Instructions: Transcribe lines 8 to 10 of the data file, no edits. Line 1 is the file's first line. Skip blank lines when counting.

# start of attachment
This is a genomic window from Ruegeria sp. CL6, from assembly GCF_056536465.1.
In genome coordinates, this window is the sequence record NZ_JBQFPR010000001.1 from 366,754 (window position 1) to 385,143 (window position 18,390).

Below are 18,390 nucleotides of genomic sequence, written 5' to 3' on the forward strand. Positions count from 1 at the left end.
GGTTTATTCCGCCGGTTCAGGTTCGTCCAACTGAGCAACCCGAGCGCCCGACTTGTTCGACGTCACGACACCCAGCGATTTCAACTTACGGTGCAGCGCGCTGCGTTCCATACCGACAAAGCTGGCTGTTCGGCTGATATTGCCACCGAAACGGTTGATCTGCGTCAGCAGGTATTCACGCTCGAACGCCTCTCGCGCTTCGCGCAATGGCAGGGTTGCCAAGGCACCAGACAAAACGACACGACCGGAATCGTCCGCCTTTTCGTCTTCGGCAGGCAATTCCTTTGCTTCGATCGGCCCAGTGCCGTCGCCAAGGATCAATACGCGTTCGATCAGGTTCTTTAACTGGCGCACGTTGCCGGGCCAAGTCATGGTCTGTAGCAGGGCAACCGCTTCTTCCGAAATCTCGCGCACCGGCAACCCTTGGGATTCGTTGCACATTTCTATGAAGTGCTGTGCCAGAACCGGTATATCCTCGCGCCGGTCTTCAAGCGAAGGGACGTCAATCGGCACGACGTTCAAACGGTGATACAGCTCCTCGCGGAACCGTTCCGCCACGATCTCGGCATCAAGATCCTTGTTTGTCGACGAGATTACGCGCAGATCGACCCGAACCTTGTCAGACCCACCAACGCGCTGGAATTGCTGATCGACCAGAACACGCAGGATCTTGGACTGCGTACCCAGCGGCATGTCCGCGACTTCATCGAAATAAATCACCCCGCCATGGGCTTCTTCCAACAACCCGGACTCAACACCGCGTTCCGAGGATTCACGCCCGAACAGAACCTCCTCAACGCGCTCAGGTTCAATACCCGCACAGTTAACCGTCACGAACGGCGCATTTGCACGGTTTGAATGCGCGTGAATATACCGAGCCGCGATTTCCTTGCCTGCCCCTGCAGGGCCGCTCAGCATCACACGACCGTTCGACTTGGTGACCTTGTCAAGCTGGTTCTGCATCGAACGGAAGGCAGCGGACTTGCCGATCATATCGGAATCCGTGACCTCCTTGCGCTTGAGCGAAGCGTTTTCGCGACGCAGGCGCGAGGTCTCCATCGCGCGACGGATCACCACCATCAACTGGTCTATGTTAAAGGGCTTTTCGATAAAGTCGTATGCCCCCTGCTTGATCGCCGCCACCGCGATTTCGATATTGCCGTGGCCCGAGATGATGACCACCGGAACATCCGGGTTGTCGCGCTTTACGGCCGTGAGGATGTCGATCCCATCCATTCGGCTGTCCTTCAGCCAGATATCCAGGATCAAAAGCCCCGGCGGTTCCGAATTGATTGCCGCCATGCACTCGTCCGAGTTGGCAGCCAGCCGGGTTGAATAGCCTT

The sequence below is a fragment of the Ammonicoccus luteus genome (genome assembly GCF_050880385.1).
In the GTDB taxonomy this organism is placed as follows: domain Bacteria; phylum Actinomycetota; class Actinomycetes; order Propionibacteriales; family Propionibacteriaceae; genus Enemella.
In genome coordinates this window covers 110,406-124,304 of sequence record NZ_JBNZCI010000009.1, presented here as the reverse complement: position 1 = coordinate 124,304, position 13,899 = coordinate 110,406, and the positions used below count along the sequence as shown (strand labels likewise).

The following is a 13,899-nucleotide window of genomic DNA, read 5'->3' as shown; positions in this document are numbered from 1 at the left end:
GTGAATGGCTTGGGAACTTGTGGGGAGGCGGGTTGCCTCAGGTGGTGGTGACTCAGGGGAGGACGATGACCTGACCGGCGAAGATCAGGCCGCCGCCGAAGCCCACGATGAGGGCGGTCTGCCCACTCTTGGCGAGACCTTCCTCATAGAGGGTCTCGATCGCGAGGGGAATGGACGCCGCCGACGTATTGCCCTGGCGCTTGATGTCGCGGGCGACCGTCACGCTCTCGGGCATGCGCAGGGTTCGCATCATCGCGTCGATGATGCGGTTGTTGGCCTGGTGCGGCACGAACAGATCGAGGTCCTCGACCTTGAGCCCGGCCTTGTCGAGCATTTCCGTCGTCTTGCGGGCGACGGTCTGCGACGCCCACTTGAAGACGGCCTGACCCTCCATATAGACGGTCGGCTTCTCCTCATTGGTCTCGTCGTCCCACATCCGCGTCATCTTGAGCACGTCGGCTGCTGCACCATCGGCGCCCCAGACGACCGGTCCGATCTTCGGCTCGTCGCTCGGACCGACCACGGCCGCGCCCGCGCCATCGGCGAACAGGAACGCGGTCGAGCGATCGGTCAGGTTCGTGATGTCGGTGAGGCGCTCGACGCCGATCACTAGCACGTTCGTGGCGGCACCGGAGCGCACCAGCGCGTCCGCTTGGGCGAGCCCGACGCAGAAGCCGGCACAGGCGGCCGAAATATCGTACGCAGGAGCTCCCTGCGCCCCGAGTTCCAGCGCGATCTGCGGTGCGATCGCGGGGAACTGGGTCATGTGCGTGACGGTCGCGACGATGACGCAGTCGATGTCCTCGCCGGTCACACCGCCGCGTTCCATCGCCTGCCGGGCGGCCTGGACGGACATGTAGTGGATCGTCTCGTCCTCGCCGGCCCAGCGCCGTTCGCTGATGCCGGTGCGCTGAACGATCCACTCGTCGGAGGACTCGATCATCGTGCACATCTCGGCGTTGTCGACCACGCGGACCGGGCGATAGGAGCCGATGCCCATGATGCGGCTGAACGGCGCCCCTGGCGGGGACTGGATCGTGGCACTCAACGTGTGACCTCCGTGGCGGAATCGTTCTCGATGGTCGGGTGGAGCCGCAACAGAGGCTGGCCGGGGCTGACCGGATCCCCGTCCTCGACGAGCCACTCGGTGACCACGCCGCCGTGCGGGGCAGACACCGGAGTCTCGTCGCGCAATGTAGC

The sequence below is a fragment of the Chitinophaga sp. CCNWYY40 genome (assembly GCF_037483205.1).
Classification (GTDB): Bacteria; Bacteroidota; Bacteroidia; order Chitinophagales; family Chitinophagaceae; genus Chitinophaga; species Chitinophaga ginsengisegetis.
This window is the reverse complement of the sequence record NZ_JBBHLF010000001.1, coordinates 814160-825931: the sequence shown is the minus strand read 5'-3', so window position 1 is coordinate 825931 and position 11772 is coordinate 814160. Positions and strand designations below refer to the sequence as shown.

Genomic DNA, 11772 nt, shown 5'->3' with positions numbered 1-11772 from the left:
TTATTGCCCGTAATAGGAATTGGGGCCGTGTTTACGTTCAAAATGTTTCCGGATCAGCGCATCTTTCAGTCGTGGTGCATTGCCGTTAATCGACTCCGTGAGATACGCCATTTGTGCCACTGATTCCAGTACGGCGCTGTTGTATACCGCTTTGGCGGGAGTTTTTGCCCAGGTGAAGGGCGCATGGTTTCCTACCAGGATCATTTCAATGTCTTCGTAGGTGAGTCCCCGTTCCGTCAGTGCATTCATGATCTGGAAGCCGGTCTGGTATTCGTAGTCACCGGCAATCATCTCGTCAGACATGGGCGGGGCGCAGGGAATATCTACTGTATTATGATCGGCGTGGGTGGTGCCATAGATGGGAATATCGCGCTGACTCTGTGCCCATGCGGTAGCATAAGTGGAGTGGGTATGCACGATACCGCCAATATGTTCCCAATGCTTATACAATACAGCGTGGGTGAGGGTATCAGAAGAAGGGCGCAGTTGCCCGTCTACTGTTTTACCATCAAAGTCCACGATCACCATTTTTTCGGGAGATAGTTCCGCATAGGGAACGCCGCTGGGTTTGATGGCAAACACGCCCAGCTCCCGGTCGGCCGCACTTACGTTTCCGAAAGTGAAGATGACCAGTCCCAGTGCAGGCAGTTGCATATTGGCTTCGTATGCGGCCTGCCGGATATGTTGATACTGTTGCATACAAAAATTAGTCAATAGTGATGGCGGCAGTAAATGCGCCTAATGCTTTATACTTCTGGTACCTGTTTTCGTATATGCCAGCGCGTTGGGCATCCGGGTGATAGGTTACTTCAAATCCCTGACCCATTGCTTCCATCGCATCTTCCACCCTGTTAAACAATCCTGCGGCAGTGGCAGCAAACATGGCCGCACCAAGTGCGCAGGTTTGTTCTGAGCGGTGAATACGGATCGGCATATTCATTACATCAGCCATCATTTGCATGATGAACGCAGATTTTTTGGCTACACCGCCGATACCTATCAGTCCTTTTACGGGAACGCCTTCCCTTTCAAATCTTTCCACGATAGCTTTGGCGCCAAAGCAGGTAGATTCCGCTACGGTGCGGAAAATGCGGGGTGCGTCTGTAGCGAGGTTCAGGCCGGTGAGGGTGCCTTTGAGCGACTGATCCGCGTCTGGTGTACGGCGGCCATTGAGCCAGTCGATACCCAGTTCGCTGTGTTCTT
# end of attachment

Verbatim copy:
The following is a 13,899-nucleotide window of genomic DNA, read 5'->3' as shown; positions in this document are numbered from 1 at the left end:
GTGAATGGCTTGGGAACTTGTGGGGAGGCGGGTTGCCTCAGGTGGTGGTGACTCAGGGGAGGACGATGACCTGACCGGCGAAGATCAGGCCGCCGCCGAAGCCCACGATGAGGGCGGTCTGCCCACTCTTGGCGAGACCTTCCTCATAGAGGGTCTCGATCGCGAGGGGAATGGACGCCGCCGACGTATTGCCCTGGCGCTTGATGTCGCGGGCGACCGTCACGCTCTCGGGCATGCGCAGGGTTCGCATCATCGCGTCGATGATGCGGTTGTTGGCCTGGTGCGGCACGAACAGATCGAGGTCCTCGACCTTGAGCCCGGCCTTGTCGAGCATTTCCGTCGTCTTGCGGGCGACGGTCTGCGACGCCCACTTGAAGACGGCCTGACCCTCCATATAGACGGTCGGCTTCTCCTCATTGGTCTCGTCGTCCCACATCCGCGTCATCTTGAGCACGTCGGCTGCTGCACCATCGGCGCCCCAGACGACCGGTCCGATCTTCGGCTCGTCGCTCGGACCGACCACGGCCGCGCCCGCGCCATCGGCGAACAGGAACGCGGTCGAGCGATCGGTCAGGTTCGTGATGTCGGTGAGGCGCTCGACGCCGATCACTAGCACGTTCGTGGCGGCACCGGAGCGCACCAGCGCGTCCGCTTGGGCGAGCCCGACGCAGAAGCCGGCACAGGCGGCCGAAATATCGTACGCAGGAGCTCCCTGCGCCCCGAGTTCCAGCGCGATCTGCGGTGCGATCGCGGGGAACTGGGTCATGTGCGTGACGGTCGCGACGATGACGCAGTCGATGTCCTCGCCGGTCACACCGCCGCGTTCCATCGCCTGCCGGGCGGCCTGGACGGACATGTAGTGGATCGTCTCGTCCTCGCCGGCCCAGCGCCGTTCGCTGATGCCGGTGCGCTGAACGATCCACTCGTCGGAGGACTCGATCATCGTGCACATCTCGGCGTTGTCGACCACGCGGACCGGGCGATAGGAGCCGATGCCCATGATGCGGCTGAACGGCGCCCCTGGCGGGGACTGGATCGTGGCACTCAACGTGTGACCTCCGTGGCGGAATCGTTCTCGATGGTCGGGTGGAGCCGCAACAGAGGCTGGCCGGGGCTGACCGGATCCCCGTCCTCGACGAGCCACTCGGTGACCACGCCGCCGTGCGGGGCAGACACCGGAGTCTCGTCGCGCAATGTAGC

The sequence below is a fragment of the Chitinophaga sp. CCNWYY40 genome (assembly GCF_037483205.1).